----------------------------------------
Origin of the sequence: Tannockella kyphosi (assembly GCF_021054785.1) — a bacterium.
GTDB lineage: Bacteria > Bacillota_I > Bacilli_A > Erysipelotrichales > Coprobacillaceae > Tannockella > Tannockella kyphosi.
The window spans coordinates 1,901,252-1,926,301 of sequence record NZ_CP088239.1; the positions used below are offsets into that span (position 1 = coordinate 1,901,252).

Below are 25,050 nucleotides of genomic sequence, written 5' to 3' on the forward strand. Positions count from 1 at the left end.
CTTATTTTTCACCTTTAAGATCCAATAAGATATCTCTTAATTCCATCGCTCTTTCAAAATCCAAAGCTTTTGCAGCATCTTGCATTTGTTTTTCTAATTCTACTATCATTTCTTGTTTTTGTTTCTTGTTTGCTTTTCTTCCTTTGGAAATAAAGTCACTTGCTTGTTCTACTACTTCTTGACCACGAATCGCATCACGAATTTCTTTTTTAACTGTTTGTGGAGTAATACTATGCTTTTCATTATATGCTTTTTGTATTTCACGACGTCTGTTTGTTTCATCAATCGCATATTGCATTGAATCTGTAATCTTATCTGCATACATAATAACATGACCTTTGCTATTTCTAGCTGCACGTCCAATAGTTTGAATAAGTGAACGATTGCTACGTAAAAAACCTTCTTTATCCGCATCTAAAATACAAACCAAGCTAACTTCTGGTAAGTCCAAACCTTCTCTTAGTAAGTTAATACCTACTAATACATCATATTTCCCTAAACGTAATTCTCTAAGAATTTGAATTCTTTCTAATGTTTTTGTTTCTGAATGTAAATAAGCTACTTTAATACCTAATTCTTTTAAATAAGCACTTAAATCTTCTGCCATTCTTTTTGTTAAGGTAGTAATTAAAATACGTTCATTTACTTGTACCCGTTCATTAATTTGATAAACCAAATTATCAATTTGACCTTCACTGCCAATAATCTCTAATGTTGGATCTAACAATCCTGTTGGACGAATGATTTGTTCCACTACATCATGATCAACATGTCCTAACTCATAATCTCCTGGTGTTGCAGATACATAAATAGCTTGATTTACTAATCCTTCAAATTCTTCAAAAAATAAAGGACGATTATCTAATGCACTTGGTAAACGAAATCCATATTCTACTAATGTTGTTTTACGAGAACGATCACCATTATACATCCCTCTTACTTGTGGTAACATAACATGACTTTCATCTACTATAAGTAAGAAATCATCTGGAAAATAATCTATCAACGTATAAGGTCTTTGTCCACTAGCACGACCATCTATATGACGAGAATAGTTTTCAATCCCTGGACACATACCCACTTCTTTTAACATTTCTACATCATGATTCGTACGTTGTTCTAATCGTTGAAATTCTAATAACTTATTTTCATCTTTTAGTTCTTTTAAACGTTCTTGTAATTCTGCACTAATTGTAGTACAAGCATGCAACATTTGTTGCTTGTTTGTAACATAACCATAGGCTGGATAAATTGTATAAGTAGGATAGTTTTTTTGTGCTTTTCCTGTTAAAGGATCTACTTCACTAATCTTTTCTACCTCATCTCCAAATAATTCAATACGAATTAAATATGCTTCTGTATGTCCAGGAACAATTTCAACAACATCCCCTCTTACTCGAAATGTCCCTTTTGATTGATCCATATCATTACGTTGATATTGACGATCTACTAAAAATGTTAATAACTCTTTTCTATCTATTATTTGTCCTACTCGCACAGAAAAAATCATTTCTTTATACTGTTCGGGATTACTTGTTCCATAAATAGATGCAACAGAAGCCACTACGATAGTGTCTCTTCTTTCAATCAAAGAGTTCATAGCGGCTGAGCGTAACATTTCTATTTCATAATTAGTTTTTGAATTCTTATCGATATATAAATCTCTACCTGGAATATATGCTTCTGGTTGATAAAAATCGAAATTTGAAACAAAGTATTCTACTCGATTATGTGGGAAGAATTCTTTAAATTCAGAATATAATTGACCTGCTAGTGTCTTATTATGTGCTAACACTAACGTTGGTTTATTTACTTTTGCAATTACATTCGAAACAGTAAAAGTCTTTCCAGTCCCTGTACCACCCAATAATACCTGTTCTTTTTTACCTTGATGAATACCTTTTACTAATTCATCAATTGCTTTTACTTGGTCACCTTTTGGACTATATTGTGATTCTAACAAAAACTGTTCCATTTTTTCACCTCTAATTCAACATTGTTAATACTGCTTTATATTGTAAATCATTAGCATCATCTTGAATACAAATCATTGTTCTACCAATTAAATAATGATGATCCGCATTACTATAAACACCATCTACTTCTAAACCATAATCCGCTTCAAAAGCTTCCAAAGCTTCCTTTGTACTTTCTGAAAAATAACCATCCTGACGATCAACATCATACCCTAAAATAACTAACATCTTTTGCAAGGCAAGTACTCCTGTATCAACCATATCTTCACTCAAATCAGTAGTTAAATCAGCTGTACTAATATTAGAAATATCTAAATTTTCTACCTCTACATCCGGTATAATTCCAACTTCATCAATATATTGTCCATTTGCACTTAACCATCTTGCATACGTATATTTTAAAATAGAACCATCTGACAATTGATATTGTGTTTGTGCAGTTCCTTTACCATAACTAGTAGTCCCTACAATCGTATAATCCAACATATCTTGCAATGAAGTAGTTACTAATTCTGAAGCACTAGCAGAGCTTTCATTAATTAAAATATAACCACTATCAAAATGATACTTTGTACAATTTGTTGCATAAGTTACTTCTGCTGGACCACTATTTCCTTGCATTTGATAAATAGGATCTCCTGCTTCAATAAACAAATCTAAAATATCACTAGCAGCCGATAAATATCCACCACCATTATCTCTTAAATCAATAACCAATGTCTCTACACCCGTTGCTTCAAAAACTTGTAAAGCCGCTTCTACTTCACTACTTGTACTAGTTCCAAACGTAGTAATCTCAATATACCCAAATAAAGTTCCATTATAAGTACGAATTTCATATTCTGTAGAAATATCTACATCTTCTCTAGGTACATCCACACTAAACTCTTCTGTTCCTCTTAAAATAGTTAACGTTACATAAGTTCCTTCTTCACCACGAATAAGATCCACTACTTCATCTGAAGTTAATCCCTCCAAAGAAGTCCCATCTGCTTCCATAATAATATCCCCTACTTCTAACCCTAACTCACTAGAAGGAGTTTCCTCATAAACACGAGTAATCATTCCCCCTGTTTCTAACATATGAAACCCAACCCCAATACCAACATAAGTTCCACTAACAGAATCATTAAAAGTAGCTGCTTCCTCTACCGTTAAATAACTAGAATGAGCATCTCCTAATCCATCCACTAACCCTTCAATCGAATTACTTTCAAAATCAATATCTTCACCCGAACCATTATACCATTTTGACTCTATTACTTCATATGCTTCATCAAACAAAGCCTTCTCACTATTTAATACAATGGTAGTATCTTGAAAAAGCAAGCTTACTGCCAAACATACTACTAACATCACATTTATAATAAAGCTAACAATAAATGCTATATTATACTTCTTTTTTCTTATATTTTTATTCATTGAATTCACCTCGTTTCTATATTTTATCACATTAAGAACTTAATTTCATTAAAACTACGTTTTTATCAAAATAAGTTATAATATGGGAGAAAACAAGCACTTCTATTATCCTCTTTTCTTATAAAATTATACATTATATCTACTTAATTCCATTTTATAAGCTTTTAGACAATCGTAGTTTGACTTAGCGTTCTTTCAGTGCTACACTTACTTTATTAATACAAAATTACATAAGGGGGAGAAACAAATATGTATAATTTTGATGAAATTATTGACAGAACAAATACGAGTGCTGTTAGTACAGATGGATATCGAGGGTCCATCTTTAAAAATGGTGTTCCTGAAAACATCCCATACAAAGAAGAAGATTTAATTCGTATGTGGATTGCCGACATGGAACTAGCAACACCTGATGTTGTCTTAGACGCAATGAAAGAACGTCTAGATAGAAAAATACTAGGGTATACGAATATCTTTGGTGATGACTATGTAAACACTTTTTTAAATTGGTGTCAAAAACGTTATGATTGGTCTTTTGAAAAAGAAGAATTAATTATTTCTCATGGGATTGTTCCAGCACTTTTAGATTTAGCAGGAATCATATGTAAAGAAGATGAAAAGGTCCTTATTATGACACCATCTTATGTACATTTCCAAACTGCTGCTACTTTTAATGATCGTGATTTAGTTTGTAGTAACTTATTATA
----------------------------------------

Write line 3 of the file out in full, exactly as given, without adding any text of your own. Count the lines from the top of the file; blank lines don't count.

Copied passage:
The window spans coordinates 1,901,252-1,926,301 of sequence record NZ_CP088239.1; the positions used below are offsets into that span (position 1 = coordinate 1,901,252).